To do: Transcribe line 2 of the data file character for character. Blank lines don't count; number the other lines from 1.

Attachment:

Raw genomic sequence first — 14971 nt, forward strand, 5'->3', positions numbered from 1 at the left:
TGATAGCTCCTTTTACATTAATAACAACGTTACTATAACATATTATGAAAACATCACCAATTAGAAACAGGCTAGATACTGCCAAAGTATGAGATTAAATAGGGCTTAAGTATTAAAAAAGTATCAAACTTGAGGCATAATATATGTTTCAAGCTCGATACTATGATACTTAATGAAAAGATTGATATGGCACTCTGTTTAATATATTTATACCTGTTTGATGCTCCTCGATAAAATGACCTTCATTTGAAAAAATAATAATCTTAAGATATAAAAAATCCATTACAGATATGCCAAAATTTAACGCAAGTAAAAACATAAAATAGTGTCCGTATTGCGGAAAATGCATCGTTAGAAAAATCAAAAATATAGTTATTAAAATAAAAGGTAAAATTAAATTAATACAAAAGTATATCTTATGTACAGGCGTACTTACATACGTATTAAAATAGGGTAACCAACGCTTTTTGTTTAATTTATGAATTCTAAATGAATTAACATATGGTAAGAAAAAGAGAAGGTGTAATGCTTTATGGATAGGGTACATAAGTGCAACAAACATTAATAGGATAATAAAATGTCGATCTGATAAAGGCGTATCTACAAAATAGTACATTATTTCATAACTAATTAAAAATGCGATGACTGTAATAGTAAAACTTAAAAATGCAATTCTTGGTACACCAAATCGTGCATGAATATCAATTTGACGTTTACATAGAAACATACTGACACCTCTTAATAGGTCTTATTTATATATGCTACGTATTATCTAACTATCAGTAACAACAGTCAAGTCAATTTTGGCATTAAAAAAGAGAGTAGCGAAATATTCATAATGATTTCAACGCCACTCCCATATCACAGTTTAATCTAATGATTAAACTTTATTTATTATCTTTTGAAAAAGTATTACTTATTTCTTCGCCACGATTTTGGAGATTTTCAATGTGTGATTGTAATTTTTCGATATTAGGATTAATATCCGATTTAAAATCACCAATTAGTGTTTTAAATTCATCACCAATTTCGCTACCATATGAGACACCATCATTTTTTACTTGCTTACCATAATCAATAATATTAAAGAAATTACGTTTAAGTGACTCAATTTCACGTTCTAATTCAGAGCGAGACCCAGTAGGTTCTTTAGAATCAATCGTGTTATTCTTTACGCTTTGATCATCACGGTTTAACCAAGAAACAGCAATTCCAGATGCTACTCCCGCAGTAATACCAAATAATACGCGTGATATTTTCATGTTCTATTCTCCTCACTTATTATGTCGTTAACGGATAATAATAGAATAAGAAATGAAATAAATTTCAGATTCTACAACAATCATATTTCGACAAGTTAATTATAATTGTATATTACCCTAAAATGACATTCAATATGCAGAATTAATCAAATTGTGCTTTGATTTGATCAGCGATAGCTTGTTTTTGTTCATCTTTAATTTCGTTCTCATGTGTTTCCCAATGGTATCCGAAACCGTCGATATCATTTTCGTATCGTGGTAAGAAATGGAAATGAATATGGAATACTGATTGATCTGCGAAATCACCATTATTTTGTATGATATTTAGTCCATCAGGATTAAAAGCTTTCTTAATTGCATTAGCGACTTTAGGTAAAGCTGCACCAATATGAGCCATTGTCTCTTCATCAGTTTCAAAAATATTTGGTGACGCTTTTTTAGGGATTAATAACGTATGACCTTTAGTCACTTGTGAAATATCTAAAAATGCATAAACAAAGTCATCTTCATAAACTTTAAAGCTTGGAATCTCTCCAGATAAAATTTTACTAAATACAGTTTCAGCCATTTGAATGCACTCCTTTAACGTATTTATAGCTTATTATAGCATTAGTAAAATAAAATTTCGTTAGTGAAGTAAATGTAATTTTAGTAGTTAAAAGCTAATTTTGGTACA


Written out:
TGATAGCTCCTTTTACATTAATAACAACGTTACTATAACATATTATGAAAACATCACCAATTAGAAACAGGCTAGATACTGCCAAAGTATGAGATTAAATAGGGCTTAAGTATTAAAAAAGTATCAAACTTGAGGCATAATATATGTTTCAAGCTCGATACTATGATACTTAATGAAAAGATTGATATGGCACTCTGTTTAATATATTTATACCTGTTTGATGCTCCTCGATAAAATGACCTTCATTTGAAAAAATAATAATCTTAAGATATAAAAAATCCATTACAGATATGCCAAAATTTAACGCAAGTAAAAACATAAAATAGTGTCCGTATTGCGGAAAATGCATCGTTAGAAAAATCAAAAATATAGTTATTAAAATAAAAGGTAAAATTAAATTAATACAAAAGTATATCTTATGTACAGGCGTACTTACATACGTATTAAAATAGGGTAACCAACGCTTTTTGTTTAATTTATGAATTCTAAATGAATTAACATATGGTAAGAAAAAGAGAAGGTGTAATGCTTTATGGATAGGGTACATAAGTGCAACAAACATTAATAGGATAATAAAATGTCGATCTGATAAAGGCGTATCTACAAAATAGTACATTATTTCATAACTAATTAAAAATGCGATGACTGTAATAGTAAAACTTAAAAATGCAATTCTTGGTACACCAAATCGTGCATGAATATCAATTTGACGTTTACATAGAAACATACTGACACCTCTTAATAGGTCTTATTTATATATGCTACGTATTATCTAACTATCAGTAACAACAGTCAAGTCAATTTTGGCATTAAAAAAGAGAGTAGCGAAATATTCATAATGATTTCAACGCCACTCCCATATCACAGTTTAATCTAATGATTAAACTTTATTTATTATCTTTTGAAAAAGTATTACTTATTTCTTCGCCACGATTTTGGAGATTTTCAATGTGTGATTGTAATTTTTCGATATTAGGATTAATATCCGATTTAAAATCACCAATTAGTGTTTTAAATTCATCACCAATTTCGCTACCATATGAGACACCATCATTTTTTACTTGCTTACCATAATCAATAATATTAAAGAAATTACGTTTAAGTGACTCAATTTCACGTTCTAATTCAGAGCGAGACCCAGTAGGTTCTTTAGAATCAATCGTGTTATTCTTTACGCTTTGATCATCACGGTTTAACCAAGAAACAGCAATTCCAGATGCTACTCCCGCAGTAATACCAAATAATACGCGTGATATTTTCATGTTCTATTCTCCTCACTTATTATGTCGTTAACGGATAATAATAGAATAAGAAATGAAATAAATTTCAGATTCTACAACAATCATATTTCGACAAGTTAATTATAATTGTATATTACCCTAAAATGACATTCAATATGCAGAATTAATCAAATTGTGCTTTGATTTGATCAGCGATAGCTTGTTTTTGTTCATCTTTAATTTCGTTCTCATGTGTTTCCCAATGGTATCCGAAACCGTCGATATCATTTTCGTATCGTGGTAAGAAATGGAAATGAATATGGAATACTGATTGATCTGCGAAATCACCATTATTTTGTATGATATTTAGTCCATCAGGATTAAAAGCTTTCTTAATTGCATTAGCGACTTTAGGTAAAGCTGCACCAATATGAGCCATTGTCTCTTCATCAGTTTCAAAAATATTTGGTGACGCTTTTTTAGGGATTAATAACGTATGACCTTTAGTCACTTGTGAAATATCTAAAAATGCATAAACAAAGTCATCTTCATAAACTTTAAAGCTTGGAATCTCTCCAGATAAAATTTTACTAAATACAGTTTCAGCCATTTGAATGCACTCCTTTAACGTATTTATAGCTTATTATAGCATTAGTAAAATAAAATTTCGTTAGTGAAGTAAATGTAATTTTAGTAGTTAAAAGCTAATTTTGGTACA